by Donna Brown

I can feel this computer humming and anticipating my every move, and I'm not happy about it, because it's like holding onto a ledge by your fingers not knowing what to do next. I hadn't even planned to use one. You might say that I was forced to try one out by my husband, who found me a temporary screen reader, Window-Eyes.

It was my husband who decided he wanted a computer. Our house is big and we had an extra room with nothing but boxes in it, so he made room in it for the computer. As this room was emptied of junk boxes and filled with computer stuff, the equipment grew, along with the software. Then came all of those programs that the computer and its user just had to have. Those programs were expensive then, too. Since then, we have given a few computers and extra equipment to a blind society to fix for their use.

The computer, to me, took up too much time. I really did not know if I could even manage one. I hadn't heard of a screen reader before, but I knew that some blind organizations were really pushing companies and the government to keep the blind from being discriminated against.

The technology that has come along in the past few years has done a lot for the blind. If it hadn't been for those organizations, we would still be sitting or stumbling around trying to keep ourselves busy. But I don't like to be pushed into anything, even if it is for my own independence.

After trying it, I got hooked on typing again. It had been 45 years since I had done any typing. But it only takes one little thing to get started, right? I am a nut for even thinking that I could write, or type, in this case, on different things in my own head! Who did I think I was, anyway? I certainly wasn't an author.

It has been four years since I started trying to use a computer. After I learned how to turn it on, I began to write my memoir. Of course, I had to practice my typing to see if I still could. I knew the keyboard, but I had to learn a few of the computer's function keys. And I will never forget the first time I got into Explorer -- I didn't know I wasn't supposed to type in there! My first favorite keys were "delete" and "save."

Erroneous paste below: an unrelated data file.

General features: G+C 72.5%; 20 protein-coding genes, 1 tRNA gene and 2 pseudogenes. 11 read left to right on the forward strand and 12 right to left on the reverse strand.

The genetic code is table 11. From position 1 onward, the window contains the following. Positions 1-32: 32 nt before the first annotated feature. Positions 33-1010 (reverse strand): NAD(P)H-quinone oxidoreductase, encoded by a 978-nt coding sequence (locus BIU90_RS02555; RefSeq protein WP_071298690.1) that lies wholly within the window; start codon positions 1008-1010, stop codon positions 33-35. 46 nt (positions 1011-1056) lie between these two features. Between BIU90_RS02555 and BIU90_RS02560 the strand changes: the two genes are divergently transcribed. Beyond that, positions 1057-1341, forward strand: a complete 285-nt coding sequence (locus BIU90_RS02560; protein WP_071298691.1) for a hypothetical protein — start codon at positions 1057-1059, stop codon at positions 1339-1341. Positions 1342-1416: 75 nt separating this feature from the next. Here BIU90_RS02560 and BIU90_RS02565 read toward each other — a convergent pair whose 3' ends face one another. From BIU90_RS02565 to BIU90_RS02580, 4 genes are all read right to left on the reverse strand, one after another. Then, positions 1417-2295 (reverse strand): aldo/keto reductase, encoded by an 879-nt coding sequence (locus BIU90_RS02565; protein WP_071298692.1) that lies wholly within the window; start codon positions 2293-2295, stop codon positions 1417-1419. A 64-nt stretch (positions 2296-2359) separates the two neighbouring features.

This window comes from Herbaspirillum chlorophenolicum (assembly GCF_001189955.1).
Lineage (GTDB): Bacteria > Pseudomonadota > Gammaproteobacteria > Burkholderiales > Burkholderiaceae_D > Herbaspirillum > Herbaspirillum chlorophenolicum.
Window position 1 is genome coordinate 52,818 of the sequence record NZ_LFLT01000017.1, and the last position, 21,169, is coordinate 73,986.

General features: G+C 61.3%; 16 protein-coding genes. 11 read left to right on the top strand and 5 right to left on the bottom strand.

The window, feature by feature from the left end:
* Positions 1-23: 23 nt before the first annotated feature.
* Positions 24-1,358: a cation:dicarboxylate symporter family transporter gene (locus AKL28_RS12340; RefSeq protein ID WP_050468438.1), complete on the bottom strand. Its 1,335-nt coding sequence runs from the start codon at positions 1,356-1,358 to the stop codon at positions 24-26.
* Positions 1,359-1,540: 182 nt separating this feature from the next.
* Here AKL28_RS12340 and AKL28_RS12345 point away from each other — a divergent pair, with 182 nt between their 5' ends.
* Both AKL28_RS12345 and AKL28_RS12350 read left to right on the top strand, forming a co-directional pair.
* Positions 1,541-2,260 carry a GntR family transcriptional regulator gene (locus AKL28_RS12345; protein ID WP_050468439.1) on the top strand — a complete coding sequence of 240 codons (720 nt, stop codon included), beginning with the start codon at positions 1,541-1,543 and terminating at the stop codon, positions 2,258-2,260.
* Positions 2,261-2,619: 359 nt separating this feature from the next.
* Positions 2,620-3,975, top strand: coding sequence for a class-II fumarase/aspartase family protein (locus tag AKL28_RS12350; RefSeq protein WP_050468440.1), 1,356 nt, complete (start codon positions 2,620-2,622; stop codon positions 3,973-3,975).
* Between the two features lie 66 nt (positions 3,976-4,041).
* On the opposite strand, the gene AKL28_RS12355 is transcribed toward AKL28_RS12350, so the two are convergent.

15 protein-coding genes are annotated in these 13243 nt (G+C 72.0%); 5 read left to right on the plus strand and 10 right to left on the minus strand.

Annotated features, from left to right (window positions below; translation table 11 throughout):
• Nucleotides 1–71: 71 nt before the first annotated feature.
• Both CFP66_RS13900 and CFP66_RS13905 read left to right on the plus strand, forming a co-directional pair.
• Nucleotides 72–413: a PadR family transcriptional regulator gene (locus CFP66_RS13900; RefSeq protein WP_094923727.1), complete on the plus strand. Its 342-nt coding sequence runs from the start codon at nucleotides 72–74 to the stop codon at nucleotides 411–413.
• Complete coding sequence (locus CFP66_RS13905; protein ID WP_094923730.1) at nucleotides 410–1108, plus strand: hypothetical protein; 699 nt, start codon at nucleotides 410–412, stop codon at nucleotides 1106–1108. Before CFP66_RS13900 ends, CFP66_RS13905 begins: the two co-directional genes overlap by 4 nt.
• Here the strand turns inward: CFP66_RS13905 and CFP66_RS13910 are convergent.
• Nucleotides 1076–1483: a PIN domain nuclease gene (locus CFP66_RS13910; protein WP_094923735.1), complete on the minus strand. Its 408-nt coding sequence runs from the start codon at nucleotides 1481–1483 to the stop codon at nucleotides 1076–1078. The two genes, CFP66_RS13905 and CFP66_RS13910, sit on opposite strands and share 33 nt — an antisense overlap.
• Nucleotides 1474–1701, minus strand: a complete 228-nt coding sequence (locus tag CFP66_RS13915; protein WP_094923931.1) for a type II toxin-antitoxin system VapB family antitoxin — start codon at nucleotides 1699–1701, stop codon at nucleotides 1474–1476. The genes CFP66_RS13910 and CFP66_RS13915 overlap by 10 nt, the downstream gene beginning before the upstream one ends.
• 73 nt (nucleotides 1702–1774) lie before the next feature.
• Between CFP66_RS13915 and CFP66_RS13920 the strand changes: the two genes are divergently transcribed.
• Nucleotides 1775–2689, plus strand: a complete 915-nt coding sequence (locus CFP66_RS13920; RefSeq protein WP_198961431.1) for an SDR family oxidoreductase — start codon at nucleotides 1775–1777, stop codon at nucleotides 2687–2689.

As time went by, I figured out that I didn't have to save everything. So I began writing my first book. It came along nicely until the guy on the screen reader read back things that I did not remember typing. I was about three-quarters through the book when I finally learned how to edit and find anything in the middle of the document. I had to get used to the screen reader's pronunciation of certain words, some of which still make me cringe. I am looking forward to the day when I can get online and hear my own computer say those three little words: "You have mail."

I finished my first book at age 65. I have learned how to put a disk in the computer, so I shouldn't lose any documents. I do not have to use a computer, but it is nice to finish a project!

When and if I ever get the instructions on working Window-Eyes with the computer, it will probably be hard to get me to do anything else for a while. It has been a few years and it seems that I have changed my mind about computers. It will just take a little cooperation from everyone. I will keep trying and will learn more when the opportunity comes along. I have exhausted all of what I am learning for now. I will have to write another booklet in another five years on how I got online. So, computer, you will never be idle, unless you decide to crash!

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